> I'm a beginner and am training for my first 5k in March. I've been
> trying to wade through the newsgroup and FAQs, but I can't seem to find
> a couple of pieces of info.
> 1. Is there a recommended weight lifting [regime] for runners?
Interesting you should ask that question. I'm in the middle of doing an
experiment with myself as the subject. I'll post a full report at some
point in the future when I've had enough time to better see the results
and understand them, but for now, allow me *disagree* with the other two
responses you've received so far.
Specifically, I'll refer you to "Power To The People" by Pavel
Tsatsouline, who trained Soviet Special Forces. He has a very
interesting take on weight lifting, and his focus is strength, pure and
simple, not becoming the next Ah-nold <smile>.
*Theory* Pavel says doing large numbers of repetitions tends to build
muscle mass, something you don't particularly want as a runner. Of
course, if you do high reps and you use very little weight, you won't
build your muscles mass very much, but neither will you become much
stronger - that's the important part to realize. The "pump" you get in
your muscles from doing high repetitions isn't an indicator of strength
or increased muscle size; it's just a lot of *** going to your muscles
to deal with the high repetitions you're throwing at them, nothing
more. Body builders do high reps, too, and none of us runners wants to
be a body builder.
*My Old Regime* I used to spend about 60-90 minutes in the gym, three
times a week. I scheduled (and still do) my sessions after my hard runs
so that I'd have plenty of time to recover before the next hard run, and
I did almost all the weight machines my gym had, performing 3 sets of 15
repetitions on each, short rests between sets of :30-1:00, and ending up
with 500-1000 crunches on an ab roller.
*My New Regime* About two months ago, I switched to the Comrade Pavel
philosophy, which is very simple - 2 sets of 5 repetitions of only a few
exercises, with long rests between sets of 3:00-5:00, but with much
heavier weight. "1RM" is weight lifting shorthand for "One Repetition
Maximum", or the most you could lift if you had to do it once only.
Pavel recommends doing your first set of 5 at 90% of your 1RM, then the
second set at 80% of 1RM. Contrary to popular belief, working your
muscles to exhaustion is another thing that doesn't make them stronger
without making them bigger. If you want strength and no bulk, you want
to avoid exhausting your muscles. What you want instead is an intense
but short session, one that requires you to really tighten your abs and
back, one in which you really focus for a few short repetitions and then
stop feeling like you could have done at least one more.
He recommends doing only two exercises: deadlifts (where you pick up a
barbell from the floor, stand up with it but don't lift it any further,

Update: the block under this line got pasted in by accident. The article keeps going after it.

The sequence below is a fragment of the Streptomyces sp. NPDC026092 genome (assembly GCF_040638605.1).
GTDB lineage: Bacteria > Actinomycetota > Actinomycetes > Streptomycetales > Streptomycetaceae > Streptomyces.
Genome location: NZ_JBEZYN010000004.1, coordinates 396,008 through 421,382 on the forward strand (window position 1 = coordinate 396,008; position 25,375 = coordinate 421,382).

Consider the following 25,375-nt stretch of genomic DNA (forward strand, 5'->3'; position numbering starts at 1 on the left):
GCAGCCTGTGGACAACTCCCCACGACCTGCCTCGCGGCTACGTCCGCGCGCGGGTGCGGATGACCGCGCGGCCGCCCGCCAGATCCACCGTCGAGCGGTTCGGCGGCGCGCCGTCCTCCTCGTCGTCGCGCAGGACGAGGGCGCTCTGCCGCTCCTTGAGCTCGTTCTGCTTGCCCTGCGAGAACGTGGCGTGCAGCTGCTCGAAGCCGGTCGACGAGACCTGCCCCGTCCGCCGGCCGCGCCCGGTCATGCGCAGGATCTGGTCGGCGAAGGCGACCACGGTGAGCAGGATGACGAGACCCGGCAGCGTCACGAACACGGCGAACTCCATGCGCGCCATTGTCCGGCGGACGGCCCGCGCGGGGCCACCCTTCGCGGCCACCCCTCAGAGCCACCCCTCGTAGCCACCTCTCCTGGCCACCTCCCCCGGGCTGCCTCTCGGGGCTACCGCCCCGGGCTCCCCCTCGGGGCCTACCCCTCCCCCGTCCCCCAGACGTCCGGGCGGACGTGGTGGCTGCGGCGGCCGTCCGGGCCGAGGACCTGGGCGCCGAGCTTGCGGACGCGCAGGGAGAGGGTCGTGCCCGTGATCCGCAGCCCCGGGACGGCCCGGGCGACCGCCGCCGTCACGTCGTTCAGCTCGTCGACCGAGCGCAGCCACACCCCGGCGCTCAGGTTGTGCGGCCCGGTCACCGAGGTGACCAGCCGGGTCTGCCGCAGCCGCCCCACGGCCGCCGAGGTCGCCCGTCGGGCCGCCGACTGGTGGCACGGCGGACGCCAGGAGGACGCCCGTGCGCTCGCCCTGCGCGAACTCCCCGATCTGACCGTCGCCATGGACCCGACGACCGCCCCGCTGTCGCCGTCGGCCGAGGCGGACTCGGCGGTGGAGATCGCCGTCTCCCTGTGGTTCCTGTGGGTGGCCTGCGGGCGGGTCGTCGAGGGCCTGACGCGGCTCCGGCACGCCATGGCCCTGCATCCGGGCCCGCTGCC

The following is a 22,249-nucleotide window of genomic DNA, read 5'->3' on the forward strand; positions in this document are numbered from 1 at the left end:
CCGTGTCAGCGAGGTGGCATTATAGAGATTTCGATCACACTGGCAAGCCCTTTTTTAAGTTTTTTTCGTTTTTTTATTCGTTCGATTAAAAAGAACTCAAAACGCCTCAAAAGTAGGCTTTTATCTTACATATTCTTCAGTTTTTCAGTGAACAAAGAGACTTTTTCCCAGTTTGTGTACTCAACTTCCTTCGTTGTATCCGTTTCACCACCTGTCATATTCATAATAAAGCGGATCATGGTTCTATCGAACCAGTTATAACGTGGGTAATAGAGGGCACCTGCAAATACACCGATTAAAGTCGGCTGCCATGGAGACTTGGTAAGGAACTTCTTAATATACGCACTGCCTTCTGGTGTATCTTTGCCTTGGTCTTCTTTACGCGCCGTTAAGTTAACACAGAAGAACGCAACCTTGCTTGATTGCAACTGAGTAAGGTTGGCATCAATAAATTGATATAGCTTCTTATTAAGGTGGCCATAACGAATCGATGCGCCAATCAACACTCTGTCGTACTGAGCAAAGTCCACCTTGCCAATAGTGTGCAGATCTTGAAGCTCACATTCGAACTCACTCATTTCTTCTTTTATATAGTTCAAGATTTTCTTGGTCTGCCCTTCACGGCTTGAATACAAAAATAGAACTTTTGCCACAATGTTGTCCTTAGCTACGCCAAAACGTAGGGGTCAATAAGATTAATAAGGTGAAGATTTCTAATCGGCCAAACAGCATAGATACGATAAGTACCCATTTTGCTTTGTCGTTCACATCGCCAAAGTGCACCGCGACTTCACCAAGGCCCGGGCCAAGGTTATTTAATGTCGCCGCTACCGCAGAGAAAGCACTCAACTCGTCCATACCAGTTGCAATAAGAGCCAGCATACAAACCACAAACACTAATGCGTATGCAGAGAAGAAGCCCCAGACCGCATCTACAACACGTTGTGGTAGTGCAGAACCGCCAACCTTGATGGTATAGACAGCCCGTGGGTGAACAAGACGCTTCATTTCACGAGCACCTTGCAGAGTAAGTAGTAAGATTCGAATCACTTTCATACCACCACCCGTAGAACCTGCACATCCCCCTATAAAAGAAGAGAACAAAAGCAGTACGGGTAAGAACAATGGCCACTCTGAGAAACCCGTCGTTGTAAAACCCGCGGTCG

then put it down again), and one-armed overhead presses (where you take
a barbell and hoist it overhead with one hand). I do those two, plus
crunches because I like the extra ab work, but I now do my crunches on
an angled board at the steepest position, I do 3 sets of 5, and I do
them *very* slowly.
*Results* The difference in how strong I am and how I feel is so
dramatic as to be difficult for even me to believe. The best example
for me is my lower back - I have two herniated discs, and beside those
I've had twinges and tingles in my lower back for the last 20 years.
Now, seemingly miraculously, I have none. Those ab muscles I've always
wanted have appeared, and everyday life just seems easier because I'm so
much stronger. I look thinner but my weight is the same.
*Conclusion* Let's put this in a running perspective - I am not
_faster_ because of my weight lifting, but I am stronger, and that
strength helps me finish a hard workout, helps keep my form good when
I'm tired at the end of long run, and somehow deadlifting, which works
the heck out of the backs of your legs, has made touching my toes
easier, not harder as I expected.
> 2. So many of the articles/postings recommend to run a minimum of 3
> times a week (including most of the "How to run your 1st 5k" articles),
> but I don't really feel like that will get me there. I've been doing a
> run/walk combo 5 days a week (or so) for a few weeks now. Should I lay
> off and do the 3 days? Or should I do the 3 days of running and maybe 3
> days of weights?
Either you lift on your hard days or you lift on your easy days. As I
said above, I lift on my hard days, run in the AM, lift in the PM, so
that I've got a day and a half minimum to recover before my next hard
run. 5 days a week is fine, so is running 6 or 7 days a week, just
alternate hard and easy days. Sometimes back-to-back hard days can work
for you but be careful. There are lots of good books on running
training; my favorite is Jack Daniels, "Running Formula." The main
thing is to learn to sense when you need rest and take it; if you don't,
you get injured or sick and then you can't continue to train as you
Hope all this is of some help to you.